Carbon dating live clam
As explained below, the radiocarbon date tells us when the organism was alive (not when the material was used).
This fact should always be remembered when using radiocarbon dates.
Radiocarbon dating is one of the most widely used scientific dating methods in archaeology and environmental science.
It can be applied to most organic materials and spans dates from a few hundred years ago right back to about 50,000 years ago - about when modern humans were first entering Europe.
All animals in the food chain, including carnivores, get their carbon indirectly from plant material, even if it is by eating animals which themselves eat plants.
By measuring the ratio, R, in a sample we can then calculate the age of the sample: T = -8033 ln(R/A) Both of these complications are dealt with by calibration of the radiocarbon dates against material of known age.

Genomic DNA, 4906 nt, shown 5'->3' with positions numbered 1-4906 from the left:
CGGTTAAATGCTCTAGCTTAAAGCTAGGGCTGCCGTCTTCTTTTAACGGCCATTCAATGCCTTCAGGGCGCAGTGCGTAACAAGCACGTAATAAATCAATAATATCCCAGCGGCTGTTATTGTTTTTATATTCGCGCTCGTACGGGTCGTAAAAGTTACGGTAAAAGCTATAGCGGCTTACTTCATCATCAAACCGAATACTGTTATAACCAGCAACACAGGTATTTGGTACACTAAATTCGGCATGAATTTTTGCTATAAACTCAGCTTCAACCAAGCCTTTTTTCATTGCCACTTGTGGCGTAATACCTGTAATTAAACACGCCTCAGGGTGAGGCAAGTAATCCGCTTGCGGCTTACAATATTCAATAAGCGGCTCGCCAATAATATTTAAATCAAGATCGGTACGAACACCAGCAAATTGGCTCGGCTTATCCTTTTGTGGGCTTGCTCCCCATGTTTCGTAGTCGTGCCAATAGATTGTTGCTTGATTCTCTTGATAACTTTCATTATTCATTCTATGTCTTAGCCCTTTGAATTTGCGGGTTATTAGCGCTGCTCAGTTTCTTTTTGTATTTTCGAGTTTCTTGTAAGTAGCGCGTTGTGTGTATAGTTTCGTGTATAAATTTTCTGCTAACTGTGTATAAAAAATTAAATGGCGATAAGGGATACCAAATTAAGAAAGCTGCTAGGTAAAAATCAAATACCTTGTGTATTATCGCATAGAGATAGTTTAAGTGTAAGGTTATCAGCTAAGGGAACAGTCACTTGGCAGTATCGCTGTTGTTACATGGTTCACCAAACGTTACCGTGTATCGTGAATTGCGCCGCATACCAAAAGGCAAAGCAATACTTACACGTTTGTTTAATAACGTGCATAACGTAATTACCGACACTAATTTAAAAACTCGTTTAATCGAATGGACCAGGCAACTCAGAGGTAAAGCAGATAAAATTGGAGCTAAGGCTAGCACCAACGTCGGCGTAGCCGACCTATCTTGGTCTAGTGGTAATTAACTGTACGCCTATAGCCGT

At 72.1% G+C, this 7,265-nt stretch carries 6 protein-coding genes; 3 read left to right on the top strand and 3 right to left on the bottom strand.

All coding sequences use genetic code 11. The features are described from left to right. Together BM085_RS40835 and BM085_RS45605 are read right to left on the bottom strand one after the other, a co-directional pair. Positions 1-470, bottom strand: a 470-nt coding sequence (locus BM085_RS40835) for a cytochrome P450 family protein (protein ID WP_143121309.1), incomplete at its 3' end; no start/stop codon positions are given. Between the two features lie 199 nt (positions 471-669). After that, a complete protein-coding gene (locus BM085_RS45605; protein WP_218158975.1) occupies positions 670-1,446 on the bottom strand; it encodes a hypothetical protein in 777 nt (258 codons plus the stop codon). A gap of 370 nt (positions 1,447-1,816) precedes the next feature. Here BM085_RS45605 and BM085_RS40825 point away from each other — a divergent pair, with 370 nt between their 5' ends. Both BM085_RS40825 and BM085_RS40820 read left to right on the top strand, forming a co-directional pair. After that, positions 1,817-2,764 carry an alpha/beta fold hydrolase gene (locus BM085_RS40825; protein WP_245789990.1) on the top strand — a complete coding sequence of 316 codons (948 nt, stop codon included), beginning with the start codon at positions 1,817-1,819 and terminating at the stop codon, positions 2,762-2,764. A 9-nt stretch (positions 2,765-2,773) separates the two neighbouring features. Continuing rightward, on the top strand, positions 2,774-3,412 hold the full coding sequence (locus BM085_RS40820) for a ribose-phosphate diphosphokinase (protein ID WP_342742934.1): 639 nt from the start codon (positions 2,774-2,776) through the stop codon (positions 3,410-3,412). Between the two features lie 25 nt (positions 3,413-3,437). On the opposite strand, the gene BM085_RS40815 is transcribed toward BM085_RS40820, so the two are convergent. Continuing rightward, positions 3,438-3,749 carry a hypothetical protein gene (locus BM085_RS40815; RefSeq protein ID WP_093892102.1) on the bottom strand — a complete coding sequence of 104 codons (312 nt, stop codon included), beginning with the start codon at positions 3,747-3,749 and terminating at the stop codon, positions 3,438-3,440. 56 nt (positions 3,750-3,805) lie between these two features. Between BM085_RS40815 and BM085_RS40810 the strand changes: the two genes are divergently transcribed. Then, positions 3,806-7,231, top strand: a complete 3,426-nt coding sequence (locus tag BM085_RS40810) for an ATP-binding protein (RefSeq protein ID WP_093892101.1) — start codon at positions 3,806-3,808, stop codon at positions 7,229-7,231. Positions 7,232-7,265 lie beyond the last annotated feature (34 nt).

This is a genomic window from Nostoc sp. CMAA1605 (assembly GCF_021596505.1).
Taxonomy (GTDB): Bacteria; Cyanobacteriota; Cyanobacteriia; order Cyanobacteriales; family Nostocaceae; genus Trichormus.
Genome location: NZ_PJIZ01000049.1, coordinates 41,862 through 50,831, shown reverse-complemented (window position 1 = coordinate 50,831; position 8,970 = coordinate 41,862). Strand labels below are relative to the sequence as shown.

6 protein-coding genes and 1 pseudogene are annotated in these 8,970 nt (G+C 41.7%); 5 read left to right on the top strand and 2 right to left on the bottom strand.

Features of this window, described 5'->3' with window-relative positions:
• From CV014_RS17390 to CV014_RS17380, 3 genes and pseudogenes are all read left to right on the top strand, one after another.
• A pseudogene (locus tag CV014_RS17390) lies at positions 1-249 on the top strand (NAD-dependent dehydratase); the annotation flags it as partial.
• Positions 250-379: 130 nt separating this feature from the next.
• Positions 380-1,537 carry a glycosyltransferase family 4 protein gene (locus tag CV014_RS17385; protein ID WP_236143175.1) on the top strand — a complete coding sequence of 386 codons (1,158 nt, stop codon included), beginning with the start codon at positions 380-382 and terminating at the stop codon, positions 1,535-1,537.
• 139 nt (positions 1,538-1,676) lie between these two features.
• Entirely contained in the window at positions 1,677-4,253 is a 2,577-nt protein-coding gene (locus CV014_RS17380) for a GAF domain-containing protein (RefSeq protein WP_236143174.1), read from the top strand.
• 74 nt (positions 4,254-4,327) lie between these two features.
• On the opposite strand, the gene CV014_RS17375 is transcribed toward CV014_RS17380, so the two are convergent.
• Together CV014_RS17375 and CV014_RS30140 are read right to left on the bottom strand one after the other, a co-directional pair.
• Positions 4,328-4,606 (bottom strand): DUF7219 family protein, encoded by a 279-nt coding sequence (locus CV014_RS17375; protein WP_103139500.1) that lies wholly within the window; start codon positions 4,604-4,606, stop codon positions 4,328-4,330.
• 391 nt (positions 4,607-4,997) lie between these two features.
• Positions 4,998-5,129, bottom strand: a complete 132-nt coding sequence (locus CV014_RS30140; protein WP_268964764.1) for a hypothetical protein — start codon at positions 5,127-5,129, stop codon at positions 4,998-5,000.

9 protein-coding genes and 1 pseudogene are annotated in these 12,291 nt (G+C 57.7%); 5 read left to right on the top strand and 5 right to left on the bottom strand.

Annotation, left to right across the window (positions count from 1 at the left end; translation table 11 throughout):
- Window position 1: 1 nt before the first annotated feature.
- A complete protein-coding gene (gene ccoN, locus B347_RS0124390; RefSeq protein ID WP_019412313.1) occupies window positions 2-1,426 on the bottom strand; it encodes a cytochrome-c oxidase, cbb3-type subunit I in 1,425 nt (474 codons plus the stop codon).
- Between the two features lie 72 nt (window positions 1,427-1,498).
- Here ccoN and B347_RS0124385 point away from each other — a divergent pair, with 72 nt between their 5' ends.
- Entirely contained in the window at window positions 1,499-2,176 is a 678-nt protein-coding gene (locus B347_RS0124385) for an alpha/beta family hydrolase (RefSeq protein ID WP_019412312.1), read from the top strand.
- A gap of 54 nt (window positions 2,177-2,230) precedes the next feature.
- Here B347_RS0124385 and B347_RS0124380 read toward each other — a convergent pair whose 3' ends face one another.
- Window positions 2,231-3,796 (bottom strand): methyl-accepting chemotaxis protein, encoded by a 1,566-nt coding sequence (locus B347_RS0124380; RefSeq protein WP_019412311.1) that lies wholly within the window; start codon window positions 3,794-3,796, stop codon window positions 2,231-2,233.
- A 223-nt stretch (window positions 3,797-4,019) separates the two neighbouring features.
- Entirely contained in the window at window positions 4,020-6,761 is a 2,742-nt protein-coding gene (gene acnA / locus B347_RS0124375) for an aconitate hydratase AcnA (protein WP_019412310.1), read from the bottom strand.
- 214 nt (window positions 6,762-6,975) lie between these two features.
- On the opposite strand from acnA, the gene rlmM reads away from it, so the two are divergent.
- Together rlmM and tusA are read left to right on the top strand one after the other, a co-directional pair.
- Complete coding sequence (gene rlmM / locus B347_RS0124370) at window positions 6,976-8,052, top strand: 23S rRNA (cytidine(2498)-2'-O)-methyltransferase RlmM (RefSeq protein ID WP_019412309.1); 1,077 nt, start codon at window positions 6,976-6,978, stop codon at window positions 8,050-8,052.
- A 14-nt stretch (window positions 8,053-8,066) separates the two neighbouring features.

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Many people are under the false impression that carbon dating proves that dinosaurs and other extinct animals lived millions of years ago.
For radiocarbon dating to be possible, the material must once have been part of a living organism.
This means that things like stone, metal and pottery cannot usually be directly dated by this means unless there is some organic material embedded or left as a residue.